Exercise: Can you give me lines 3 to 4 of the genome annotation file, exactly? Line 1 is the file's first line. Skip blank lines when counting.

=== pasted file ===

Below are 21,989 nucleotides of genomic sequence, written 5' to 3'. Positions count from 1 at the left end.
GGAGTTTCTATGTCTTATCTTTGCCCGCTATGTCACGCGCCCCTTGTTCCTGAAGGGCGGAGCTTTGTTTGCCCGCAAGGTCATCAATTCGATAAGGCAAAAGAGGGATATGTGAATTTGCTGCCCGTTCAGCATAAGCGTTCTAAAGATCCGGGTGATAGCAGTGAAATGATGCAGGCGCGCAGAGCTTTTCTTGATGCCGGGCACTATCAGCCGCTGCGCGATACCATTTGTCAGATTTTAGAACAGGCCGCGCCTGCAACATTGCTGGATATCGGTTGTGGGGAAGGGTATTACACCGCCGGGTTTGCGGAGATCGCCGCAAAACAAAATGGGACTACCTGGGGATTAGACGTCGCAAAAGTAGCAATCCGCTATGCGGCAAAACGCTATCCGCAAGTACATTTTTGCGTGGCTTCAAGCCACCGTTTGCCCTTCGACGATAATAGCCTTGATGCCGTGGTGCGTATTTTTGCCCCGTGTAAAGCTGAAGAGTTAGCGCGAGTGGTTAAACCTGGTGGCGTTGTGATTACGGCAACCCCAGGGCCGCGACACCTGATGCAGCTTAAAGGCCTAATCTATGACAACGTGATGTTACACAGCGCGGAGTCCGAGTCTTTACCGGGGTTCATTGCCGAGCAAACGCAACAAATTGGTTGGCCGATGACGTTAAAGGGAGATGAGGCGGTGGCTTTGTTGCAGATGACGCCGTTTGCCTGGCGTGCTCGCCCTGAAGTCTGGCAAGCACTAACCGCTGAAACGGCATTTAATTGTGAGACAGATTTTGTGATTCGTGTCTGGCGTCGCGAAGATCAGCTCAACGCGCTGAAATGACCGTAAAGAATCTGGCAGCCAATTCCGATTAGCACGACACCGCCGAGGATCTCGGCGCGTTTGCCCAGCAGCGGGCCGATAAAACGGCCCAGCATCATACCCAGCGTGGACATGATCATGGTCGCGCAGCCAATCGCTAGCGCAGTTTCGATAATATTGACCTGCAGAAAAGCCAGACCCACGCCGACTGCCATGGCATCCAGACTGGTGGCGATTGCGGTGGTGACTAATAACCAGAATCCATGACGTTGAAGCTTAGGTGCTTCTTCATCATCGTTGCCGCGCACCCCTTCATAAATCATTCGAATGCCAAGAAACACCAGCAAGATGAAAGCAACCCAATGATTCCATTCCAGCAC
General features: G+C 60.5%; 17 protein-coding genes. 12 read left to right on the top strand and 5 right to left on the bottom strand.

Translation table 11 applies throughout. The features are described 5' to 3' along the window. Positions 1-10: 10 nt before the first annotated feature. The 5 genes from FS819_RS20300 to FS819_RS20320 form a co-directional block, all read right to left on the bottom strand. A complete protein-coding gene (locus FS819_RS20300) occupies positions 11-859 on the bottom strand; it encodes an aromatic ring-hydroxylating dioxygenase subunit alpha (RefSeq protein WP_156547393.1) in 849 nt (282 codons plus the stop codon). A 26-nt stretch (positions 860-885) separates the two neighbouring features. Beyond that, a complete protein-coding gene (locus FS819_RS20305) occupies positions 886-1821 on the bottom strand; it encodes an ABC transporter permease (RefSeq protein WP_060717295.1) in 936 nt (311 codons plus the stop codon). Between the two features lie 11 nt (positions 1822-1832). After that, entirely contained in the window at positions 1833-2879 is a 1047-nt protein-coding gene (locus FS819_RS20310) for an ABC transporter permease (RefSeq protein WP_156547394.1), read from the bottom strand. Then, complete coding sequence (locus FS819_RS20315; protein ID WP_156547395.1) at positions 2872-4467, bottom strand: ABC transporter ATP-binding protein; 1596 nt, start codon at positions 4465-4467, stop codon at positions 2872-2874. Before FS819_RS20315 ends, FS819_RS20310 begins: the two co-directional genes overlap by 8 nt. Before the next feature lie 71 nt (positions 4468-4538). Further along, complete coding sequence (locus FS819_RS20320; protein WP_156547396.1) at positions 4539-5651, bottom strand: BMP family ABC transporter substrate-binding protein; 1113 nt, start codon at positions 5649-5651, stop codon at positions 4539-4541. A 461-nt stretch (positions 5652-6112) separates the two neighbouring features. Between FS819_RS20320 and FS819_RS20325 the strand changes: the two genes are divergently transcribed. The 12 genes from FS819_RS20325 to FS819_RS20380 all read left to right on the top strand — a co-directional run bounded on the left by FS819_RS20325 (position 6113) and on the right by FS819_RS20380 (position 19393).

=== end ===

General features: G+C 60.5%; 17 protein-coding genes. 12 read left to right on the top strand and 5 right to left on the bottom strand.

Translation table 11 applies throughout. The features are described 5' to 3' along the window. Positions 1-10: 10 nt before the first annotated feature. The 5 genes from FS819_RS20300 to FS819_RS20320 form a co-directional block, all read right to left on the bottom strand. A complete protein-coding gene (locus FS819_RS20300) occupies positions 11-859 on the bottom strand; it encodes an aromatic ring-hydroxylating dioxygenase subunit alpha (RefSeq protein WP_156547393.1) in 849 nt (282 codons plus the stop codon). A 26-nt stretch (positions 860-885) separates the two neighbouring features. Beyond that, a complete protein-coding gene (locus FS819_RS20305) occupies positions 886-1821 on the bottom strand; it encodes an ABC transporter permease (RefSeq protein WP_060717295.1) in 936 nt (311 codons plus the stop codon). Between the two features lie 11 nt (positions 1822-1832). After that, entirely contained in the window at positions 1833-2879 is a 1047-nt protein-coding gene (locus FS819_RS20310) for an ABC transporter permease (RefSeq protein WP_156547394.1), read from the bottom strand. Then, complete coding sequence (locus FS819_RS20315; protein ID WP_156547395.1) at positions 2872-4467, bottom strand: ABC transporter ATP-binding protein; 1596 nt, start codon at positions 4465-4467, stop codon at positions 2872-2874. Before FS819_RS20315 ends, FS819_RS20310 begins: the two co-directional genes overlap by 8 nt. Before the next feature lie 71 nt (positions 4468-4538). Further along, complete coding sequence (locus FS819_RS20320; protein WP_156547396.1) at positions 4539-5651, bottom strand: BMP family ABC transporter substrate-binding protein; 1113 nt, start codon at positions 5649-5651, stop codon at positions 4539-4541. A 461-nt stretch (positions 5652-6112) separates the two neighbouring features. Between FS819_RS20320 and FS819_RS20325 the strand changes: the two genes are divergently transcribed. The 12 genes from FS819_RS20325 to FS819_RS20380 all read left to right on the top strand — a co-directional run bounded on the left by FS819_RS20325 (position 6113) and on the right by FS819_RS20380 (position 19393).